“These data add to the growing body of clinical evidence for Baxter’s PD solutions and are an example of our ongoing efforts to seek innovative therapeutic solutions that can help improve patient outcomes,” said Sarah Prichard, MD, vice president and therapeutic area lead for Baxter’s Renal franchise.

About Baxter’s PD Solutions                                                                         

Name   Indication  Contraindication
solution for peritoneal dialysis

PHYSIONEAL is indicated whenever peritoneal dialysis is employed, including:  acute and chronic renal failure; severe water retention; severe electrolyte imbalance; drug intoxication with dialysable substances, when a more adequate therapeutic alternative is not available.  PHYSIONEAL bicarbonate/lactate based peritoneal dialysis solutions, with a physiological pH, are particularly indicated in patients in whom solutions based on a lactate buffer only, with a low pH, cause abdominal inflow pain or discomfort.

PHYSIONEAL should not be used in patients with uncorrectable mechanical defects that prevent effective PD or increase the risk of infection or with documented loss of peritoneal function or extensive adhesions that compromise peritoneal function.


EXTRANEAL (icodextrin 7.5%) solution for peritoneal dialysis EXTRANEAL is recommended as a once daily replacement for a single glucose exchange as part of a continuous ambulatory peritoneal dialysis (CAPD) or automated peritoneal dialysis (APD) regimen for the treatment of chronic renal failure, particularly for patients who have lost ultrafiltration on glucose solutions, because it can extend time on CAPD therapy in such patients. EXTRANEAL should not be used in patients with: a known allergy to starch based polymers/or icodextrin; maltose or isomaltose intolerance; glycogen storage disease; pre-existing severe lactic acidocis; uncorrectable mechanical defects that prevent effective PD or increase the risk of infection; documented loss of peritoneal function or extensive adhesions that compromise peritoneal function.
NUTRINEAL (PD4 1.1% amino acids) solution for peritoneal dialysis NUTRINEAL is recommended as a non-glucose based peritoneal dialysis solution as part of a peritoneal dialysis regimen for the treatment of chronic renal failure patients.  In particular, it is recommended for the malnourished peritoneal dialysis patients. NUTRINEAL should not be used in patients with hypersensitivity to any amino acids in the product or to any of the excipients; in patients with serum urea level above 38 mmol/L, in cases of uraemic symptoms, metabolic acidosis, inborn errors of amino acid metabolism, liver insufficiency and severe hypokalaemia; uncorrectable mechanical defects that prevent effective PD or increase the risk of infection; documented loss of peritoneal function or extensive adhesions that compromise peritoneal function.
DIANEAL (PD4 glucose) solution for peritoneal dialysis DIANEAL PD4 is indicated whenever peritoneal dialysis is employed, including: acute and chronic renal failure; severe water retention; electrolyte disorders; drug intoxication, when a more adequate therapeutic alternative is not available.  DIANEAL PD4 is particularly useful for the control of serum calcium and phosphate levels in renal failure patients receiving calcium or magnesium-containing phosphate binders. DIANEAL is contraindicated in patients with: pre-existing severe lactic acidosis, uncorrectable mechanical defects that prevent effective PD or increase the risk of infection, documented loss of peritoneal function or extensive adhesions that compromise peritoneal function.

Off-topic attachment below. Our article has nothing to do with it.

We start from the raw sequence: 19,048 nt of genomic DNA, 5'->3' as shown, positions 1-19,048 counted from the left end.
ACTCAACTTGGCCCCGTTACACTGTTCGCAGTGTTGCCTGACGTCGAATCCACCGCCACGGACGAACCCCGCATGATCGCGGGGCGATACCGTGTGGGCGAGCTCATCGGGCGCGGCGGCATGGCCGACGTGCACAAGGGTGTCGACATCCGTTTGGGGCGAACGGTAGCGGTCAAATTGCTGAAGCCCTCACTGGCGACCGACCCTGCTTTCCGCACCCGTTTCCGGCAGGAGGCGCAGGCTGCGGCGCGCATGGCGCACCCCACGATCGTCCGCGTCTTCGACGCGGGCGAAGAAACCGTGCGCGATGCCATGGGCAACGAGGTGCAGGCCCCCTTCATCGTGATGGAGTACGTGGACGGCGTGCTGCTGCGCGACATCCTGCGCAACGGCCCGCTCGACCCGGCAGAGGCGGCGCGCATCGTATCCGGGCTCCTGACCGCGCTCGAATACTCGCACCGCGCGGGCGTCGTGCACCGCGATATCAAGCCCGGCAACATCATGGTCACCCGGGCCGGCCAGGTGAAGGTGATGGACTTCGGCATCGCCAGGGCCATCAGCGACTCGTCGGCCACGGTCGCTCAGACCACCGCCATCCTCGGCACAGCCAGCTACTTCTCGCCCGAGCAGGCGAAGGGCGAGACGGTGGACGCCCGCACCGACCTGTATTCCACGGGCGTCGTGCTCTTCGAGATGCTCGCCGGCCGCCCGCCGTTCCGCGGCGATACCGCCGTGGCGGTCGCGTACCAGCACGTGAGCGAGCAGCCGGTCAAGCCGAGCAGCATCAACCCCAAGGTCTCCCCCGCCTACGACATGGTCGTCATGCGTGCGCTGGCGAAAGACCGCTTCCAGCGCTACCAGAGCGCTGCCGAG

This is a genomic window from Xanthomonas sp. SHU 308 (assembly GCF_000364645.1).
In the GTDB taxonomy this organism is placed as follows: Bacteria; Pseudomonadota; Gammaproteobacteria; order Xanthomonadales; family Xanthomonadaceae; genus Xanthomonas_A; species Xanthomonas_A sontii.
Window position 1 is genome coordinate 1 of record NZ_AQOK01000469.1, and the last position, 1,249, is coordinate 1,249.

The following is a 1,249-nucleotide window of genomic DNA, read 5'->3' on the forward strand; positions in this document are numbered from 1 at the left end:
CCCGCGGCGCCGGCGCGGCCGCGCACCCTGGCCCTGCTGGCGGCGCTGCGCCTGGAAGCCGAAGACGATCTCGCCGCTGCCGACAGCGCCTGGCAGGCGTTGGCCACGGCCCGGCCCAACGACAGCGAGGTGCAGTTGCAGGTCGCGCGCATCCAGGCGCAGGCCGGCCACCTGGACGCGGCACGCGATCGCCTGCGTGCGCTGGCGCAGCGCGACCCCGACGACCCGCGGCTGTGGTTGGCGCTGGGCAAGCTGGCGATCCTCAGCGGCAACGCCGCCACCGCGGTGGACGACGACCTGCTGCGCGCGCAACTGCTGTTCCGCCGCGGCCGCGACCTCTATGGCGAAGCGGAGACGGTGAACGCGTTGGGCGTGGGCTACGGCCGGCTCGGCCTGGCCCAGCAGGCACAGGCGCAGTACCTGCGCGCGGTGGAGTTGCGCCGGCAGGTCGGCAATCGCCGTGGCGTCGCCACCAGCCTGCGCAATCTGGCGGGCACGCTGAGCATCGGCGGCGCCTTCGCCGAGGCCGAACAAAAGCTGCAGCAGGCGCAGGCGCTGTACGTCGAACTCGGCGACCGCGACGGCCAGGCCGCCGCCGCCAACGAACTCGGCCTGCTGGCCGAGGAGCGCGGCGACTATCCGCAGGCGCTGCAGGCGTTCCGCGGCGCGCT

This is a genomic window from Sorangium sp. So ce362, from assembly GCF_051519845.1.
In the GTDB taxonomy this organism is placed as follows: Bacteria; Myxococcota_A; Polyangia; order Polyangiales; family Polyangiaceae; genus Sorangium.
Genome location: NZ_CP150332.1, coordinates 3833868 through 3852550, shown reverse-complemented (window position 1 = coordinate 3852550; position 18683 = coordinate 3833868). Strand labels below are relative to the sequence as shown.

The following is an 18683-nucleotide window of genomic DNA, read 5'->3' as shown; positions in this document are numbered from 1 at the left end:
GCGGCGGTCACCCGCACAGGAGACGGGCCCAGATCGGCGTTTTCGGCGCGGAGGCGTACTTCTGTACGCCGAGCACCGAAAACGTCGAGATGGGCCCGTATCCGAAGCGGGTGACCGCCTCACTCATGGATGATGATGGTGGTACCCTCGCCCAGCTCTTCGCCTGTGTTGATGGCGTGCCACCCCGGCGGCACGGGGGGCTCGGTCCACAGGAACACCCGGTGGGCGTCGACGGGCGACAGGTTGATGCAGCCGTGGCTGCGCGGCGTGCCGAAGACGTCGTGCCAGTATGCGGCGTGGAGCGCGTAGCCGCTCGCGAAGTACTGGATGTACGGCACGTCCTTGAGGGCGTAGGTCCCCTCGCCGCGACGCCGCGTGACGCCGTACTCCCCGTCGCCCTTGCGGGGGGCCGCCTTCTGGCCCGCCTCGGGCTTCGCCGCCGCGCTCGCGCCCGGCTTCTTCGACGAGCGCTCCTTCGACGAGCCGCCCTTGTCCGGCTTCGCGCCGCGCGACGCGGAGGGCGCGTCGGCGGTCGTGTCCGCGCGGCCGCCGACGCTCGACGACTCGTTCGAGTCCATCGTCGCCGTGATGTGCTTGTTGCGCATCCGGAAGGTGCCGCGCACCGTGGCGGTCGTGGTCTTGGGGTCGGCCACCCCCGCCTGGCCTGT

These limited summaries of product characteristics are intended for international use. Refer to country-specific Summary of Product Characteristics or package insert.

PHYSIONEAL and NUTRINEAL are not commercially available in the United States.

About Baxter
Baxter International Inc., through its subsidiaries, develops, manufactures and markets products that save and sustain the lives of people with hemophilia, immune disorders, infectious diseases, kidney disease, trauma, and other chronic and acute medical conditions. As a global, diversified healthcare company, Baxter applies a unique combination of expertise in medical devices, pharmaceuticals and biotechnology to create products that advance patient care worldwide.

Baxter, Dianeal, Extraneal, Nutrineal and Physioneal are trademarks of Baxter International Inc.

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2 ANZDATA Registry: ANZDATA  Annual Report 2010
3 ERA-EDTA Registry: ERA-EDTA Registry Annual Report 2009
4 Diabetes in America. 2nd edition. National Diabetes Data Group. Bethesda, MD, National 
Institutes of Health, National Institute of Diabetes and Digestive and Kidney Diseases, (NIH publ. No. 95–468; 1995:349-400)
5 Larsen ML, Horder M, Mogensen EF (1990). "Effect of long-term monitoring of glycosylated hemoglobin levels in insulin-dependent diabetes mellitus". N. Engl. J. Med. 323 (15): 1021–5.
6 McCullough PA. Coronary artery disease. Clin J Am Soc Nephrol. 2007 May 2(3):611-6. Epub 2007 Mar 21.